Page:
Introduction to Generative AI and Educational Publishing

Having spent over a decade in the publishing industry, I’ve seen how the transition to digital communication and systems has brought incremental changes to the age-old processes of developing educational books. My recent experiments with ChatGPT and other AI tools have led me to believe that these technologies could be a catalyst of change for publishers. I’ve tried my best to craft the perfect prompt (a written instruction to ChatGPT) to generate lesson plans, summaries, multiple-choice questions, blurbs, marketing copy, and educational content. In doing so, I’ve seen that these AI models have the potential to significantly enhance product development pipelines, thus enabling even smaller, digitally-adept teams to create textbooks and other educational materials that rival the offerings of industry leaders.

Understanding Generative AI

But first, what exactly is generative AI? These systems use large language models, trained on vast amounts of data, to generate text by predicting the likelihood of the next word given a specific context. They are sophisticated prediction machines. Responses are generated using prompts. These detailed instructions combine context, examples, data, and restrictions. With advanced language capabilities, these large language models (examples include ChatGPT, GPT-4, Claude and Bing) can impact how educational content, such as textbooks, are written and revised by assisting authors, editors, and proofreaders in automating tasks, structuring content and refining text. By automating various tasks and generating highly-customisable material, publishers can streamline their workflows and explore new business opportunities. It’s exciting times ahead for publishers willing to disrupt themselves!

The rapid rise of generative AI in the workplace also means new skills are required. Organisations must prioritise a continuous learning culture and focus on skilling employees in digital literacy, AI and data analytics. Publishers need to upskill staff to understand how to use data-driven approaches to educational content development while adapting workflows to take advantage of the efficiencies offered by generative AI. I’ve set up a personal learning pathway for myself in these areas, which I will be cascading down to my team.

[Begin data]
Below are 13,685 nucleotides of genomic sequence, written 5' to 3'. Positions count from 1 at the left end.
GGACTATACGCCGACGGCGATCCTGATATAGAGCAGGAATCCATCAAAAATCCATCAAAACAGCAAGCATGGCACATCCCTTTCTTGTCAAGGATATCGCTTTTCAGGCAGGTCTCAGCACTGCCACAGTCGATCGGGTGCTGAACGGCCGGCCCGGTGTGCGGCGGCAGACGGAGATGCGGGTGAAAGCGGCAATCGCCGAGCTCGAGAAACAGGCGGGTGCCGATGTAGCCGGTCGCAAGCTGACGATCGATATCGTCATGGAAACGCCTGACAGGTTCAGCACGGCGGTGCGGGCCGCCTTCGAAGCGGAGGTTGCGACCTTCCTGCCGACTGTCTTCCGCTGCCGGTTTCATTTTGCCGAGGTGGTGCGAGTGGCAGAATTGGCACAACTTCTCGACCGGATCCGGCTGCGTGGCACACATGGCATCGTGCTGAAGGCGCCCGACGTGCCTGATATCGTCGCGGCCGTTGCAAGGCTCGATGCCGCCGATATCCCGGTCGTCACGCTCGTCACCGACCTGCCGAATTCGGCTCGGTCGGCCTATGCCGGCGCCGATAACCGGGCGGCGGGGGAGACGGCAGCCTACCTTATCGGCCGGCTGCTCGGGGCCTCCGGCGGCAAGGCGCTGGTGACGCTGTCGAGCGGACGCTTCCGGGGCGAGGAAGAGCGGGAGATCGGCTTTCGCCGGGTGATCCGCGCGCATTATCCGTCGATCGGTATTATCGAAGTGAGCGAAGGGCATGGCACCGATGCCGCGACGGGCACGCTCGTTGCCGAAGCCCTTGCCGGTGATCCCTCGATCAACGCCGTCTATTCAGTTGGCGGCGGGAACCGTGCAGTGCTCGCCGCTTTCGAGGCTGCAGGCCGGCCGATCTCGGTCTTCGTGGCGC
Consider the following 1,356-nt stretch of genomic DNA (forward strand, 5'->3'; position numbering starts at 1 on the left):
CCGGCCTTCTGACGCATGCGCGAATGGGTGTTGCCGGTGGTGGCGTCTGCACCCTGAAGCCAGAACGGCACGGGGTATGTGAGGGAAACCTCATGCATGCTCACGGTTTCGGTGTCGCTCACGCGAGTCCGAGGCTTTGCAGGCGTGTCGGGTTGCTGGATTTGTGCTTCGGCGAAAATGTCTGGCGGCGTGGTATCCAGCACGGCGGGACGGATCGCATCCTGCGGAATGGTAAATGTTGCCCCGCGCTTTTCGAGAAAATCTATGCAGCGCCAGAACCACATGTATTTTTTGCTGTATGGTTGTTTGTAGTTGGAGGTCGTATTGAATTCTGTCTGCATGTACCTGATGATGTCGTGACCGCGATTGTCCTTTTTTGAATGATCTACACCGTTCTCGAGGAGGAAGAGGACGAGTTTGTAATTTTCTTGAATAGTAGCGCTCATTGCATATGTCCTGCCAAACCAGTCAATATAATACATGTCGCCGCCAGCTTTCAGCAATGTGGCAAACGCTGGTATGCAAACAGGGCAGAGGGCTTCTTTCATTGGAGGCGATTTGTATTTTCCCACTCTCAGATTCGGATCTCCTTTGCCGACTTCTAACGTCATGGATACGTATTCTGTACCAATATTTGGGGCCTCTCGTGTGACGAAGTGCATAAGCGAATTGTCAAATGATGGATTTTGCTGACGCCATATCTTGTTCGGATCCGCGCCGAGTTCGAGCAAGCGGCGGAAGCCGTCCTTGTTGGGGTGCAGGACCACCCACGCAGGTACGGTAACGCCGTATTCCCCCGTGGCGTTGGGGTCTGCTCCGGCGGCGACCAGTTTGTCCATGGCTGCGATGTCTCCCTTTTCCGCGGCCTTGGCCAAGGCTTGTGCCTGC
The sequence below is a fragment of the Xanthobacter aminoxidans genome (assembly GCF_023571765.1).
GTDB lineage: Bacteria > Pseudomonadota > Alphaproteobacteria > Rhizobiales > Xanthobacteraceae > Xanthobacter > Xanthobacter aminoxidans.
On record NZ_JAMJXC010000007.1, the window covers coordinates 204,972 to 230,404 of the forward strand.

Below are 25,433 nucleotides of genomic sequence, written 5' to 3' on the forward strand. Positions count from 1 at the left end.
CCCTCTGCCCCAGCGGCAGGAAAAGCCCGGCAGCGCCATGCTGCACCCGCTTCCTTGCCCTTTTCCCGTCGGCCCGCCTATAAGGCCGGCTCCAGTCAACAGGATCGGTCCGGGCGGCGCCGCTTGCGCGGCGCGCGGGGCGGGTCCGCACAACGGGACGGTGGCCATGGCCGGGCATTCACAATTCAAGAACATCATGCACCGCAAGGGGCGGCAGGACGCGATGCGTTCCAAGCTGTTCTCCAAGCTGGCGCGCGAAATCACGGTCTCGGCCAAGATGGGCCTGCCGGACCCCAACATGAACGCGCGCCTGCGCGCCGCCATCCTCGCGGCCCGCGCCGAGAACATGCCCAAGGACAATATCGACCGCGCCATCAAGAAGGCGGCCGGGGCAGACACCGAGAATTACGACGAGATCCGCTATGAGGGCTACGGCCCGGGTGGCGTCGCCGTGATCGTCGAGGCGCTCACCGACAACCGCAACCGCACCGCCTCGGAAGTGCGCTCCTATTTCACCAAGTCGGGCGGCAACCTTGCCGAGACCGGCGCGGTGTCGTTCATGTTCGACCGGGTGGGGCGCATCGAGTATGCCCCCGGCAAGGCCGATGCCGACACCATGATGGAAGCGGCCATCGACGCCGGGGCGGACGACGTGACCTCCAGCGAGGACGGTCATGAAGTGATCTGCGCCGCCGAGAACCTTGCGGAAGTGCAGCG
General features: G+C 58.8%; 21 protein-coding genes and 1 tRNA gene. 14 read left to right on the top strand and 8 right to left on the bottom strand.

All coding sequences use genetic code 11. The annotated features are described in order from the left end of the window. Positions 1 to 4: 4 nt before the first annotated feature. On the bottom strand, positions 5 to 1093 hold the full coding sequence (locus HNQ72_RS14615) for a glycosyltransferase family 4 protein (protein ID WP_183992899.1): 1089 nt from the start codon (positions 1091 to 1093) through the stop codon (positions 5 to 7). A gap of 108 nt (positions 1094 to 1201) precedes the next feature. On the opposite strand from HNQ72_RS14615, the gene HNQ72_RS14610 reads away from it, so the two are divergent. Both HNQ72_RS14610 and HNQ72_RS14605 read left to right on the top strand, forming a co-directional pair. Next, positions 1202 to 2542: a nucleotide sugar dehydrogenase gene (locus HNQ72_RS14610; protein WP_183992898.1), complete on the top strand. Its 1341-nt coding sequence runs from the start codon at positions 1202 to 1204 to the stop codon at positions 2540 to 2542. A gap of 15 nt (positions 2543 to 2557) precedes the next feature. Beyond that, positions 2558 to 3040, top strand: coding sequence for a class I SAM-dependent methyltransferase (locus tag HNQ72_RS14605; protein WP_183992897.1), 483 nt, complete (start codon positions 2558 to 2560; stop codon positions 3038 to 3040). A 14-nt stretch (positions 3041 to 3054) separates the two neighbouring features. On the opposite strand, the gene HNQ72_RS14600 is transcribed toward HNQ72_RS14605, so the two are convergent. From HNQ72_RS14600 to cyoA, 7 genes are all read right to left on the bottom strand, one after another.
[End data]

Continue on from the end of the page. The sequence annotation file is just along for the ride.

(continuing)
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A Guide to Teaching AI Literacy in South African Classrooms

Inspired by a recent article in the Times Higher Education about AI literacy, I drafted a guide for South African teachers who may want to integrate AI literacy into their classes.

As teachers shaping the minds of the next generation, you have the critical task of preparing your learners for a future that is, as we speak, being sculpted by rapidly evolving technologies. One such game-changer is Artificial Intelligence or AI. Now, more than ever, AI is becoming a household term. But what does it mean for the classroom? What is AI literacy, and why should it matter to you and your students?

At its core, AI Literacy is the knowledge and skills needed to engage with and critically evaluate AI systems and technologies effectively. This is not just about understanding the nuts and bolts of algorithms – it’s about cultivating an awareness of how AI impacts our daily lives, the ethical considerations, and discerning the biases and risks that come with AI-generated information. 

Now, imagine the future workplace your learners will enter. The tools and technologies that will be at their disposal are the ones that are either powered by or will work alongside AI. By integrating AI literacy into the classroom, we are not just keeping education contemporary; we are empowering our learners to be informed contributors to society, practised at navigating the AI-infused landscape.

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Using ChatGPT to Generate Tailored Practice Questions for Students

As technology continues to advance, educators are constantly searching for new and innovative ways to improve their teaching methods. One such technology that has gained popularity in recent years is ChatGPT, an AI-powered chatbot that can understand and respond to written input in a way that is similar to human conversation.

While ChatGPT has been primarily used for generating high-level and generic text, it has the potential to be a valuable tool in education. Specifically, it can be used to generate practice questions that are aligned with students’ individual needs. By inputting a block of text related to a specific topic, ChatGPT can generate multiple-choice questions with varying levels of difficulty.

This approach to generating practice questions has several benefits. Firstly, it saves educators time by automating the process of creating questions. Secondly, it allows for a more personalised approach to assessment, as the questions are tailored to each student’s needs. Finally, it provides students with an opportunity to practice their knowledge and skills in a way that is engaging and interactive. As such, ChatGPT has the potential to revolutionise the way educators approach assessment in the classroom.

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